Will dieting or exercising help for depression?
Depression is not caused by problems with diet, although some believe that a balanced diet would leave one less predisposed to difficulties handling stress and thus possibly any mood conditions that result from that stress. Problems with sleep as well are not considered causes of depression but can predispose someone to depressive symptoms when chronically under rested. Evidence exists for reduced concentration and irritability in persons with less then 6 hours of sleep per night. In individuals with manic depression, sleep hygiene is an important component of treatment, as reduced sleep can sometime trigger a manic episode in a susceptible individual.
Effects of Exercise on Depression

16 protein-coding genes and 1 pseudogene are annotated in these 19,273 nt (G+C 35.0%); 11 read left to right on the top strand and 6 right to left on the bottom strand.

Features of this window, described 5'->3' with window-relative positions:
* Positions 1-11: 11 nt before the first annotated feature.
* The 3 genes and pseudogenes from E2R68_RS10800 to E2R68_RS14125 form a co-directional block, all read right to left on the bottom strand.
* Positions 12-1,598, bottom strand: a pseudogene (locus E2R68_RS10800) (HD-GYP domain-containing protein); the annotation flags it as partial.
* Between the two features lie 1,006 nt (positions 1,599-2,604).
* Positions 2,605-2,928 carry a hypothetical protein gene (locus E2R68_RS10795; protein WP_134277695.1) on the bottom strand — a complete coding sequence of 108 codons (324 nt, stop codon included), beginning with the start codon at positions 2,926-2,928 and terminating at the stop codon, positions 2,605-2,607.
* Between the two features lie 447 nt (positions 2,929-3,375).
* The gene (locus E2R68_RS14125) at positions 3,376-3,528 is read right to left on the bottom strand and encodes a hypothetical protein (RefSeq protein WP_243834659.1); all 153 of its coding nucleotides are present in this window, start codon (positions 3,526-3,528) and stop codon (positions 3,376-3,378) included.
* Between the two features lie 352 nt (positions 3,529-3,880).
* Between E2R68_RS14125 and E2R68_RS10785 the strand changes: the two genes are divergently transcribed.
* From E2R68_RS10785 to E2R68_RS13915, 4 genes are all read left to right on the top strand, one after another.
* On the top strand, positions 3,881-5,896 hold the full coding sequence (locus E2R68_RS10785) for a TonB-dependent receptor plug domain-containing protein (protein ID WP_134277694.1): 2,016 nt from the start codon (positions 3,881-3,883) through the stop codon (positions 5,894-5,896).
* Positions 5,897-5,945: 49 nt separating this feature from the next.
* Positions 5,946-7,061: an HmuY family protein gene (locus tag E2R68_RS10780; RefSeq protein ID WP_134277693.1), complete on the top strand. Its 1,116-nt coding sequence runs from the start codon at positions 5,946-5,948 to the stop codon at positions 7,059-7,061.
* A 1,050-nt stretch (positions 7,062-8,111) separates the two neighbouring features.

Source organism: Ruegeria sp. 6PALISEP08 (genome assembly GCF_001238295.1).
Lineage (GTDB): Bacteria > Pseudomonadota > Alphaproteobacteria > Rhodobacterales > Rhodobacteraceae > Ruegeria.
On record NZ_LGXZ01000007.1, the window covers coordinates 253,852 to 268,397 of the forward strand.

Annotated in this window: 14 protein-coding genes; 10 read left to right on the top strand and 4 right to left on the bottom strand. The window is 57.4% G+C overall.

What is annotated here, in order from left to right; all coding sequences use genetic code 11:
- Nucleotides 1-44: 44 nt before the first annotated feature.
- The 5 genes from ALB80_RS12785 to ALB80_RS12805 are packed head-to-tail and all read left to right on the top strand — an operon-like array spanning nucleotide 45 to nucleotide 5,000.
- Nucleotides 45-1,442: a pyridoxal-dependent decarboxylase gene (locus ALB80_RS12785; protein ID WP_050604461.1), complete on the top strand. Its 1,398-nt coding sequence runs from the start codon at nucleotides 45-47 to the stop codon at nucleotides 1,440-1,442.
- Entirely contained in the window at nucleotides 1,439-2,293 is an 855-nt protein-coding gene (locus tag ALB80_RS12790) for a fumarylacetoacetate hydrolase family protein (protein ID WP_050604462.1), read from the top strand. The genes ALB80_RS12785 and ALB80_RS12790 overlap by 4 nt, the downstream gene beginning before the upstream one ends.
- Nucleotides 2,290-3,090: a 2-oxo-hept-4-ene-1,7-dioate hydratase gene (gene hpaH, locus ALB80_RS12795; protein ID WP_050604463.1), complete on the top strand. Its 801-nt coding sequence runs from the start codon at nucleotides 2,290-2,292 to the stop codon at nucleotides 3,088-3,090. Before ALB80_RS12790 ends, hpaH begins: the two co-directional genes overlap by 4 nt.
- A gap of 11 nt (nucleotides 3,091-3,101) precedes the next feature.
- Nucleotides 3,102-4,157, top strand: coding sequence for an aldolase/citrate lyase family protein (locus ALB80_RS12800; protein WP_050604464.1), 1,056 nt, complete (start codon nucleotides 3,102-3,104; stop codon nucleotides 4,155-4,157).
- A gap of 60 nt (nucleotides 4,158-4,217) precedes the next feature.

Recent research has shown the effects of exercise on mood and anxiety. Although the medical benefits of exercise are well known, the psychological benefits are less understood. Adults who regularly exercise report lower rates of depression and anxiety than the general population. Studies of the effect of exercise on depression have demonstrated positive results. There are many theories as to how exercise improves mental health. Exercise causes changes in levels of serotonin, norepinephrine, and dopamine and causes the release of endorphins (which masks pain). It may reduce muscle tension, and adrenaline is released, counteracting the effects of stress. Psychologically too, exercise improves self-esteem, provides structure and routine, increases social contacts, and distracts from daily stress. Although the degree of impact that exercise has on depression needs more research, many good reasons exist for including regular exercise as part of a treatment plan for depression.